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Internet sites abound with helpful information for smart investing in 2005

by Wayne Cheveldayoff, 2004-12-30

Among the various New Years resolutions you adopt, be sure to include the following: “I will be a smarter investor in 2005”

The key to being smarter, of course, is knowledge.

Fortunately, obtaining the knowledge you need doesn’t have to cost you anything beyond having a computer and an Internet connection.

That’s because there’s a lot of free, useful information for Canadian investors scattered on various websites. Here are 11 sites that you should bookmark on your Internet browser.

1. The Investor Education Fund, sponsored by the Ontario Securities Commission, maintains a site at where, among other things, investors can learn how to get the most out of working with investment advisors. Go to the Interactive Centre, then click on Working with Advisors
2. To do some financial planning like figuring out how much you need to save at different assumed rates of return to have a comfortable retirement, you will need an appropriate financial calculator. Mackenzie Financial, a mutual fund company, has several good ones at, under Planning Tools and then Investment Calculators. Many other financial institutions have these as well.
3. To keep up to date on what is happening in world markets, an excellent site is, where you get great summaries each day of developments in stock, bond, currency and commodity markets, as well as economic and company news. For example, if you have energy stocks, you will want to check for early warning signs of trend changes in the daily summaries on oil and natural gas prices.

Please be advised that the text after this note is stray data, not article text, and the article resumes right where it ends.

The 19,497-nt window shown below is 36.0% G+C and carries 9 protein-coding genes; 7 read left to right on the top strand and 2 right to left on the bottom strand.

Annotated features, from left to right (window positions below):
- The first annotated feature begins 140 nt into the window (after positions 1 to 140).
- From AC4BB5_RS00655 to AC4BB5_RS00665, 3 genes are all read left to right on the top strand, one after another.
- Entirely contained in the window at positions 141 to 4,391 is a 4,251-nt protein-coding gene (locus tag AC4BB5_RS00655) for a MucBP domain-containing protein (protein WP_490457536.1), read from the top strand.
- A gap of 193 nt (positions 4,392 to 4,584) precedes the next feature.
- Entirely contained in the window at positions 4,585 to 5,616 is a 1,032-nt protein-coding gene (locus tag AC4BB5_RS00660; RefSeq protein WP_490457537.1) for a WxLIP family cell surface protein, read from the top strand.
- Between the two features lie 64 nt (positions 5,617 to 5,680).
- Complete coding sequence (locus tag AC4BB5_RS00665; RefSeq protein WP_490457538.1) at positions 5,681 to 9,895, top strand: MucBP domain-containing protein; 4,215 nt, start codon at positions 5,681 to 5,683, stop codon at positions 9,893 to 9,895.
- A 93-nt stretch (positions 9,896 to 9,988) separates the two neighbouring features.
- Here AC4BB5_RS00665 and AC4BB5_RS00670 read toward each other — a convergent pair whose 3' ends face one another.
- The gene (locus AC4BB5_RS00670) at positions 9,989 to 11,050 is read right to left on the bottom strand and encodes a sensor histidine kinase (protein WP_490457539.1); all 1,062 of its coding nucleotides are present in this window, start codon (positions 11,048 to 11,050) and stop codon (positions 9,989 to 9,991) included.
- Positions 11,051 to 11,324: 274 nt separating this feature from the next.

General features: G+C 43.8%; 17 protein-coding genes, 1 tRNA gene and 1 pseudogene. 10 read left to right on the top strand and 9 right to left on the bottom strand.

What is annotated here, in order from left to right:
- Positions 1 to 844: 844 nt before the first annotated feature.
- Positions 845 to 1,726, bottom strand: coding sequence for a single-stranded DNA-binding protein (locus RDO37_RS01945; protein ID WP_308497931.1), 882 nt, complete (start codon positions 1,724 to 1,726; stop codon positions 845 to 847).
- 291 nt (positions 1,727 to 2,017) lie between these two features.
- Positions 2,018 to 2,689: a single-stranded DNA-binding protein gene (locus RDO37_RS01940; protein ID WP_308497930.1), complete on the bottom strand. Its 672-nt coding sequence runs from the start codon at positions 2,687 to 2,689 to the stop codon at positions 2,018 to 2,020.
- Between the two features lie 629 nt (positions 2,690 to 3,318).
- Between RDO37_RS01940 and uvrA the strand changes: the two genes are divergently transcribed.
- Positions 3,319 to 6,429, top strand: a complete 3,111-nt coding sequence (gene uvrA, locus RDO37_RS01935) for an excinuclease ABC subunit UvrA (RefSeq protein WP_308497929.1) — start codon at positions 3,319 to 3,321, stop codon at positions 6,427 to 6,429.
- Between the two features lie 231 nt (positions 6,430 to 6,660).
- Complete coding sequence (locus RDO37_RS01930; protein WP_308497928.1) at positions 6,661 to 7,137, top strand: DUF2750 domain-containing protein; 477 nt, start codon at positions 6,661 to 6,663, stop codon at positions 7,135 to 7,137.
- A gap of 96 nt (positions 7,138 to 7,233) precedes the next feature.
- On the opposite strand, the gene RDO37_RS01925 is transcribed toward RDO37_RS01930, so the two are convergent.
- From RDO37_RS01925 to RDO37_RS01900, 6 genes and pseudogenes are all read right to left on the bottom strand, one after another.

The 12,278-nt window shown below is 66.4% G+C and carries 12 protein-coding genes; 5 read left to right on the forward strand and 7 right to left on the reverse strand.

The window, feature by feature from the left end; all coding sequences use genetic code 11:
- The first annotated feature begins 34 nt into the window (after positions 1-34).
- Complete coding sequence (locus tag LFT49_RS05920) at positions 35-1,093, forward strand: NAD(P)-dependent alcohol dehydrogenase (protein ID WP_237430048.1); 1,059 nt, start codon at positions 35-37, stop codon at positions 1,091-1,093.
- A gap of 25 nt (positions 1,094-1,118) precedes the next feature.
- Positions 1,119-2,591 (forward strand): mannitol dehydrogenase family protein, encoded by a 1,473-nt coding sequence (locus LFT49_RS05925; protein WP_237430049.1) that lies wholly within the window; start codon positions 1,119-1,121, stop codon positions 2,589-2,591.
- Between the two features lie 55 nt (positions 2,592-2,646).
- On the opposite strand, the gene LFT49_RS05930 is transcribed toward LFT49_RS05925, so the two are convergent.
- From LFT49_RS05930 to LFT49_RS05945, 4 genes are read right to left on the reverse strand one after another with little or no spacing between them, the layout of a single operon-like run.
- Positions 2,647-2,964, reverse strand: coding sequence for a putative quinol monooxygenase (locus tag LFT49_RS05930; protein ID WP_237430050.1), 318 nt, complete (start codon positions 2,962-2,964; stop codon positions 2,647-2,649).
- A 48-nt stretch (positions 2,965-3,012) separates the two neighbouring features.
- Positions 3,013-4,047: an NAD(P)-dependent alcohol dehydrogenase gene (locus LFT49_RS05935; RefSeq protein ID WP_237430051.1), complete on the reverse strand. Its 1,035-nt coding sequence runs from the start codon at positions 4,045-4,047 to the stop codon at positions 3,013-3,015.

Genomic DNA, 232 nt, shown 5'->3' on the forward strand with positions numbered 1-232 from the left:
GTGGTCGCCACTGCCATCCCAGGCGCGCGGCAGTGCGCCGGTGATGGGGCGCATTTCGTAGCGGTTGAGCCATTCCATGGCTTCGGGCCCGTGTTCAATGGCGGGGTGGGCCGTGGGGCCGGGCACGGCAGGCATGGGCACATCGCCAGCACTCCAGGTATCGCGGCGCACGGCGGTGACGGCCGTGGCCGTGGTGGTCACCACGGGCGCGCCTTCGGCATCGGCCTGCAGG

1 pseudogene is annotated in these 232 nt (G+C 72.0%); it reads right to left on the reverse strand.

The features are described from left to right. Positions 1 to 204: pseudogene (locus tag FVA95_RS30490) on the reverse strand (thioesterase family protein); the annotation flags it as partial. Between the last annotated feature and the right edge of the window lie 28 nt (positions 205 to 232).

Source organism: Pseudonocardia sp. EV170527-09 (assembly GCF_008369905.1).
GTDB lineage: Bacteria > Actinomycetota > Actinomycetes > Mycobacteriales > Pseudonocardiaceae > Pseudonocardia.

4. It’s always nice to have a top-ranked group of economists giving you their analysis and forecasts, and this is available for free at, the site maintained by the CIBC’s retail brokerage arm. You not only get detailed commentaries on each major economic indicator shortly after it is released, but a weekly forecast of economic indicators is posted each Monday.
5. To check up on mutual fund performance, and are great resources, showing summaries of objectives, main holdings and performance for each of more than 1,000 mutual funds along with rankings. You want to know which funds are top-ranked? It’s all there.
6. Are you concerned with high management costs and want a low-management expense ratio (MER) mutual fund? The Toronto Star’s site at allows you to sort funds by MER. Click Business, then Fund Quotes.
7. Investors often have trouble with yield-to-maturity calculations for bonds since one needs a special financial calculator to do them. TD Bank provides an online bond calculator at under Planning, Investment Basics, Calculators and Tools.
8. A key site for detailed investment research is, which is operated by the securities regulators as a depository for all prospectuses, financial reports and key news releases for all publicly traded companies and mutual funds in Canada.
9. Want to check out what other investors are saying about a stock? The “Bullboard” chat rooms at could be useful. There usually is some genuine, good-intentioned sharing of information, but investors should be aware that there often also is the spreading of false rumours by participants.
10. If you are interested in income trusts, you may want to check out their stability ratings. DBRS (, click on Income Funds) and Standard & Poor’s (, click on Canada and then Credit Ratings) both offer ratings and commentary on many funds, although the list if far from complete.
11. ROBTV has become Canada’s unofficial investment network, with numerous interviews of chief executive officers and fund managers who share their best stock picks. Its website at has a one-week archive that is a great resource for do-it-yourself investors.

In researching individual stocks, investors really could benefit from having brokerage analysts’ ratings, price targets and commentaries. However, there is no comprehensive source for this among the free sites. It’s always been possible to get analyst research through a full-service broker. In recent years, however, some of the discount brokerages, specifically CIBC Investor Edge, Scotia Online and TD Waterhouse, have begun providing access to the same analyst research that is received by full-service clients and institutions but you have to be a client to get it.

Wayne Cheveldayoff is a former investment advisor and professional financial planner. He is currently specializing in financial communications and investor relations at Wertheim + Co. in Toronto. His columns are archived at and he can be contacted at

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©2004 Wayne Cheveldayoff